Tired of getting annoying notifications from Twitter on your iPhone or iPad? Luckily, it’s easy to turn them off completely—or you can pick and choose which notifications you’d like to receive. Here’s how.

How to Completely Disable All Twitter Notifications

First, open Settings on your iPhone or iPad.

In Settings, tap “Notifications.”

In iPhone or iPad Settings, tap "Notifications."

In “Notifications,” select “Twitter.”

In "Notifications," tap "Twitter."

Tap the switch beside “Allow Notifications” to turn it off.

Tap "Allow Notifications" to turn notifications off.

After that, you’ll no longer receive notifications from Twitter. Peace at last!

How to Fine-tune Twitter Notifications

If you’d like to keep some Twitter app notifications enabled (such as those for direct messages, for example) while disabling others, you can fine-tune “push notifications” within the Twitter app itself. To do so, open the Twitter app and tap the hamburger button (three lines) in the top-left corner of the screen.

In the menu that opens, tap “Settings and privacy.”

In Twitter settings, tap "Settings and privacy."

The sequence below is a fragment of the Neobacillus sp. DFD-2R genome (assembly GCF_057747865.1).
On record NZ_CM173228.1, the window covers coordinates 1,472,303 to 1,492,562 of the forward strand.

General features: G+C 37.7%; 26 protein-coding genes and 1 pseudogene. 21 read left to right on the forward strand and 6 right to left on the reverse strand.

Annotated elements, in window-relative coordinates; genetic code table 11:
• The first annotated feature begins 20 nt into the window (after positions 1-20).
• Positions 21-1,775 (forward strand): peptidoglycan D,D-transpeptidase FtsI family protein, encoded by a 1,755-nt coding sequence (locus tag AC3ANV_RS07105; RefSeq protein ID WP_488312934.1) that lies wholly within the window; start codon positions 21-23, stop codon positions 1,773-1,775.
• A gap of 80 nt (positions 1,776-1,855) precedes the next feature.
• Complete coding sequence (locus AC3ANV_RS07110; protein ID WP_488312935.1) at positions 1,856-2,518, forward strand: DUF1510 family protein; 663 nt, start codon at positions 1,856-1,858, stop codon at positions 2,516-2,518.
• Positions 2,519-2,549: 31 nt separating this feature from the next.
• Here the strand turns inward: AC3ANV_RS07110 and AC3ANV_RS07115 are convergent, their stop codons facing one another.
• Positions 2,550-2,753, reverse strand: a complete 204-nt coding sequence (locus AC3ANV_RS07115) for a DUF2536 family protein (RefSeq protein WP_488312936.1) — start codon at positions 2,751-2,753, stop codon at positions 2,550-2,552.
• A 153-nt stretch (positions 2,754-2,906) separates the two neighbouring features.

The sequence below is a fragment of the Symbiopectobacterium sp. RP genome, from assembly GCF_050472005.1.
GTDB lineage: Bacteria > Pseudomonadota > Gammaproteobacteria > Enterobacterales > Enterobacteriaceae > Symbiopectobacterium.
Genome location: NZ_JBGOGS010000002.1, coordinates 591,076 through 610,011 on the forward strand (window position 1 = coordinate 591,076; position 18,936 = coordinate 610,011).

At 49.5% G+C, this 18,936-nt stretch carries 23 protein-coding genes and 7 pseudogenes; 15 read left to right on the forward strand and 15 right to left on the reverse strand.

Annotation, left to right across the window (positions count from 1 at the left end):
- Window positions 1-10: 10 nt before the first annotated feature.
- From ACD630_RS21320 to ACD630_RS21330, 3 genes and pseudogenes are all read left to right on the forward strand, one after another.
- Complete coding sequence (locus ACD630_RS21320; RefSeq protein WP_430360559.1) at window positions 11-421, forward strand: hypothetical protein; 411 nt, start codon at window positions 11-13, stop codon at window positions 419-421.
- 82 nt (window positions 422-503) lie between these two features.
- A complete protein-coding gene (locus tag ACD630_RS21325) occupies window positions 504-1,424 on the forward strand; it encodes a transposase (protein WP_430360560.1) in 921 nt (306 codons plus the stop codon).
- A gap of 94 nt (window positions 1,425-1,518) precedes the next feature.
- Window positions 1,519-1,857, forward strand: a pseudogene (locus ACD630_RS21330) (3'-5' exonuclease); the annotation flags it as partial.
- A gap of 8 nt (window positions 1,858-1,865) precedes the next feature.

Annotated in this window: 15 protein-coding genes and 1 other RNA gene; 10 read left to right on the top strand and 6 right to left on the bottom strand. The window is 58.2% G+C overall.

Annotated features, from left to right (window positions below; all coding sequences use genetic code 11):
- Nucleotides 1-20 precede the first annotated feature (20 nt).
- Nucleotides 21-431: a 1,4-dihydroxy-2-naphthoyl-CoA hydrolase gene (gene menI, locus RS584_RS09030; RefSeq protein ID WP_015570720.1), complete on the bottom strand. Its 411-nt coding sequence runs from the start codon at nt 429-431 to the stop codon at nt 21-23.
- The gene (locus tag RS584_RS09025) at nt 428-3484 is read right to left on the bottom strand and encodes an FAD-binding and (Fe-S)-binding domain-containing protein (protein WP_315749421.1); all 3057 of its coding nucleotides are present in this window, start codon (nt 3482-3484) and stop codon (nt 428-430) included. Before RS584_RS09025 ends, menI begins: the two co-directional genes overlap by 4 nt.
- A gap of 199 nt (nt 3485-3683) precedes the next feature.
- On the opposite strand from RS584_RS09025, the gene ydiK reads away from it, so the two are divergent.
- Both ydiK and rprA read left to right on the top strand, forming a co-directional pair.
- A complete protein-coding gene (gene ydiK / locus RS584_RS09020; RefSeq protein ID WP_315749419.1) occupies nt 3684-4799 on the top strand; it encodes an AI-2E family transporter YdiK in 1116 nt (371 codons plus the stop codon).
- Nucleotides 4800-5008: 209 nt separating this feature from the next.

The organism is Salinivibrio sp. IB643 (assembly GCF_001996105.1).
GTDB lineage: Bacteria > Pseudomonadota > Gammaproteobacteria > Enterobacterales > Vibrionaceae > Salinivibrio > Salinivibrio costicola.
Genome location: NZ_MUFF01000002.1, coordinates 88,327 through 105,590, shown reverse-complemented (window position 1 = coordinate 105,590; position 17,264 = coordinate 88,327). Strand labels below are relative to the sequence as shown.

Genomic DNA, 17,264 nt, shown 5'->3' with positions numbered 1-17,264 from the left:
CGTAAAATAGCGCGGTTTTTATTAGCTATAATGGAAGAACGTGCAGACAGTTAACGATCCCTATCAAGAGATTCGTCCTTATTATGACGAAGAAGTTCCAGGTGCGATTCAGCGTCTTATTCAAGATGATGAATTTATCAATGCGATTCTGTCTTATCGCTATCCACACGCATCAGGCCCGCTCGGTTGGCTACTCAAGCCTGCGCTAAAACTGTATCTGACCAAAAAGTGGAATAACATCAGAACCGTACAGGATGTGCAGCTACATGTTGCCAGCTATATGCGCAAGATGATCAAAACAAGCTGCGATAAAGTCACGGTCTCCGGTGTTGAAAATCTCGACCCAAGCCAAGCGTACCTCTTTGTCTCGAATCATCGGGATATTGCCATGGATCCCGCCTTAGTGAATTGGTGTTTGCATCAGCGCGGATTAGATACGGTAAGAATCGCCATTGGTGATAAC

Tap “Notifications” on the Settings and privacy screen.

In Twitter app settings, tap "Notifications."

Tap “Push notifications” on the Preferences screen.

Tap "Push notifications."

On the Push notifications page, it’s easy to customize exactly what type of notifications you’d like to receive from the Twitter app. For example, you can choose to only receive notifications if people reply to your tweets or turn off notifications related to new followers.

The Twitter app's "Push notifications" screen lets you fine tune which notifications you'll receive.

When you’re done with Push notifications, you can push back once and check on your email notification settings as well. When you’re finished, exit Settings, and your changes will be saved. Happy tweeting!

RELATED: How to Stop All of Twitter’s Annoying Emails

Profile Photo for Benj Edwards Benj Edwards
Benj Edwards is a former Associate Editor for How-To Geek. Now, he is an AI and Machine Learning Reporter for Ars Technica. For over 15 years, he has written about technology and tech history for sites such as The Atlantic, Fast Company, PCMag, PCWorld, Macworld, Ars Technica, and Wired. In 2005, he created Vintage Computing and Gaming, a blog devoted to tech history. He also created The Culture of Tech podcast and regularly contributes to the Retronauts retrogaming podcast.
Read Full Bio »